Although we are by no means ready to do so, my wife and I have begun talking about if and when we might sell our Redwood City house and downsize to something smaller and more manageable. Unfortunately, though, in the five or so years I’ve been blogging about the goings-on in Redwood City, none of the housing projects that have been built or are in the works meet our basic requirements.
Those requirements are simple. For one, we’d like to continue to own, rather than rent. For another, we’d prefer a condominium, rather than a single-family home, to reduce the amount of maintenance we’d have to perform. And lastly, we’d love for the entire unit to be on a single level. Although not an issue now, in the future stairs may well become difficult to manage, so we’d prefer a home without them.
Given our desired configuration there are plenty of options among the newer buildings, but all are for-rent apartments. To the best of my knowledge, every condominium project built in Redwood City over the last five years or so consists entirely of multi-level units. Most of these are three stories in height with the bedrooms on the top floor, the public living spaces on the second floor, and the garages on the ground floor. One development stacked three stories of living on top of an underground garage, and others are placing one of the condominium’s secondary bedrooms and bathrooms on the ground floor along with the garage. But none of these variants helps to reduce the number of stairs that we would deal with daily.
At one time my wife and I were fine with stairs, and for now, we still are. Indeed, when we were looking to buy our first home, we ended up with a townhouse in the East Bay. Compared with the single-family homes at which we’d been looking, our townhouse was notably cheaper. And, as it turned out, having the building’s exterior and grounds maintained for us (paid for by our homeowner’s dues, of course) was a plus, since that enabled us to focus on furnishing and decorating our new home. Soon after our first child was born, though, we moved to a more family-friendly house and yard in Redwood City. After more than 30 happy years, we’re still there.
On Tuesday, I took a walk around the 1548 Maple St. project, which is located along Redwood Creek east of Highway 101. Strada Investment Group, the developer, is in the process of building 131 condominiums on its 7.3-acre site, and I spent quite a while watching various pieces of heavy equipment piling up dirt and then spreading it around the property. Given this site’s close proximity to the Bay, Strada is in the process of raising the site several feet above the base flood elevation to accommodate anticipated sea level rise. This project has an attractive location — I’d love living along the water — but, regretfully, all of the units will be multi-level townhouses.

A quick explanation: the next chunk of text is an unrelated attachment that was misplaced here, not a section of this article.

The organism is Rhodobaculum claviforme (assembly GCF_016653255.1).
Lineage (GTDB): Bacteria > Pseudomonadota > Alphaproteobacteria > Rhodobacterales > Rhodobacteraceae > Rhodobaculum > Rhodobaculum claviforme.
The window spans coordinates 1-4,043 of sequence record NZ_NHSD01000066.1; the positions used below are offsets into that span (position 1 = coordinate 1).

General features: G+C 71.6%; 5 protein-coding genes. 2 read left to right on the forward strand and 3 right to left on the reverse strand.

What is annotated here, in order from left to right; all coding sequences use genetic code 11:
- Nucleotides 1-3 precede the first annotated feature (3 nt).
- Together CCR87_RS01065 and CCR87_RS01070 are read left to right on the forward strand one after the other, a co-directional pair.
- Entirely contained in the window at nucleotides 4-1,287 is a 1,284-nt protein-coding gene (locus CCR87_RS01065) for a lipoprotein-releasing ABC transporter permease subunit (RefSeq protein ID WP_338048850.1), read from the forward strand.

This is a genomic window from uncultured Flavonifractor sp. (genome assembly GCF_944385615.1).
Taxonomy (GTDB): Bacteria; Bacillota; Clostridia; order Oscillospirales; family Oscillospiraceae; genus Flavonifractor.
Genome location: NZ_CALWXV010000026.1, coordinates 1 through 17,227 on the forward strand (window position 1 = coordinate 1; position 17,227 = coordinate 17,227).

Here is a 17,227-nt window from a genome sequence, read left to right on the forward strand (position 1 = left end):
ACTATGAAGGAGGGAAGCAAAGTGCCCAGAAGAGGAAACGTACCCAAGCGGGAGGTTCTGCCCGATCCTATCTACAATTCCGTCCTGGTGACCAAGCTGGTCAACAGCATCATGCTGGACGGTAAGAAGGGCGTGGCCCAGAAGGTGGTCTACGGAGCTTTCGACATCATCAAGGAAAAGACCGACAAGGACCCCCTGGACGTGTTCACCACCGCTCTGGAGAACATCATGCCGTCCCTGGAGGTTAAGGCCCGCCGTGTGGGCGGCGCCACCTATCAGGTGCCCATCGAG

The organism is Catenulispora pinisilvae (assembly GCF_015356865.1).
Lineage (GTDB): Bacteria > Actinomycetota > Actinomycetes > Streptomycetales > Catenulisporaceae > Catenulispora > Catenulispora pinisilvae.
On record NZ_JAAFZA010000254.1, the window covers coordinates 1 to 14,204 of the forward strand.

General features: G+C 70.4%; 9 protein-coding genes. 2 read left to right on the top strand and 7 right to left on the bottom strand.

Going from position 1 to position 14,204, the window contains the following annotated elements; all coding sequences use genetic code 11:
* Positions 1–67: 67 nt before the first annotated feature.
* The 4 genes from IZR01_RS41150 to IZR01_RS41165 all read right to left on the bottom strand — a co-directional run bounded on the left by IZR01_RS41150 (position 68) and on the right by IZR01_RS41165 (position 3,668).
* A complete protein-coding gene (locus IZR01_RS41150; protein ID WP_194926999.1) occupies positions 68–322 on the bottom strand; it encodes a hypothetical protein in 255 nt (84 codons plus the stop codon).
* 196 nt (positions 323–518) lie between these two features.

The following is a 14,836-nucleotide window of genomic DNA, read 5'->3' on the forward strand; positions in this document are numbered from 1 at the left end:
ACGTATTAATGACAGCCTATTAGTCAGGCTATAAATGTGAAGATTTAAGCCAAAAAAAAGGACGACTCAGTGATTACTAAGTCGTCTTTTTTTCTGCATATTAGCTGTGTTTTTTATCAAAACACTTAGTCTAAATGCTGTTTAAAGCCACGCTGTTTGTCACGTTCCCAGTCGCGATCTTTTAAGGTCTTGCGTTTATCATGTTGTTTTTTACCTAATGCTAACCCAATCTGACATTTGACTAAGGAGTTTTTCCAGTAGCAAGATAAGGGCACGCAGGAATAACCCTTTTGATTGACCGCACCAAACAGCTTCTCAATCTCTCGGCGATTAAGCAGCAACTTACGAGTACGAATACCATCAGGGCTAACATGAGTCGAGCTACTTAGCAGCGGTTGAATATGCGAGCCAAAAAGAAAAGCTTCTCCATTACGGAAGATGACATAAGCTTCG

I next paid a visit to the 17-unit housing project soon to be built on a large lot across Harrison Avenue from North Star Academy. The developer has assembled this lot from seven parcels that previously held seven single-family homes and one accessory dwelling unit. When I went by this week, all of the homes had been demolished, and an excavator was pulling up the foundations. Because this project is embedded within one of Redwood City’s nicer residential neighborhoods, and because it is an easy walk from there to downtown, it certainly has its appeal. Unfortunately, though, the 17 housing units being built there are, again, multi-level townhouses.
I’ve toured two of the large multi-story residential buildings that Greystar has built within easy walking distance of Redwood City’s downtown (there are at least two more on the way), and I’ve also toured some of the units out at Blu Harbor. All of these have units configured the way I want, with all of the living space on a single level. But all are for-rent apartments.
While my wife and I could certainly compromise on our wish list and rent rather than buy, I find it curious that developers don’t recognize the demand that there surely must be for multi-family, for-sale housing configured so that the units don’t have stairs. Years ago, Redwood City approved a proposal for just such a building, on Jefferson Avenue in downtown Redwood City. Unfortunately, this 92-unit, eight-story condominium project appears to have been sued out of existence before shovels hit the ground. So, for whatever reason, those who have mobility issues — whether they be due to a handicap or simply due to old age — are being effectively shut out of the market for new, for-sale condominiums. And that, in my book, is a real shame.
Greg Wilson is the creator of Walking Redwood City, a blog inspired by his walks throughout Redwood City and adjacent communities. He can be reached at greg@walkingRedwoodCity.com. Follow Greg on Twitter @walkingRWC.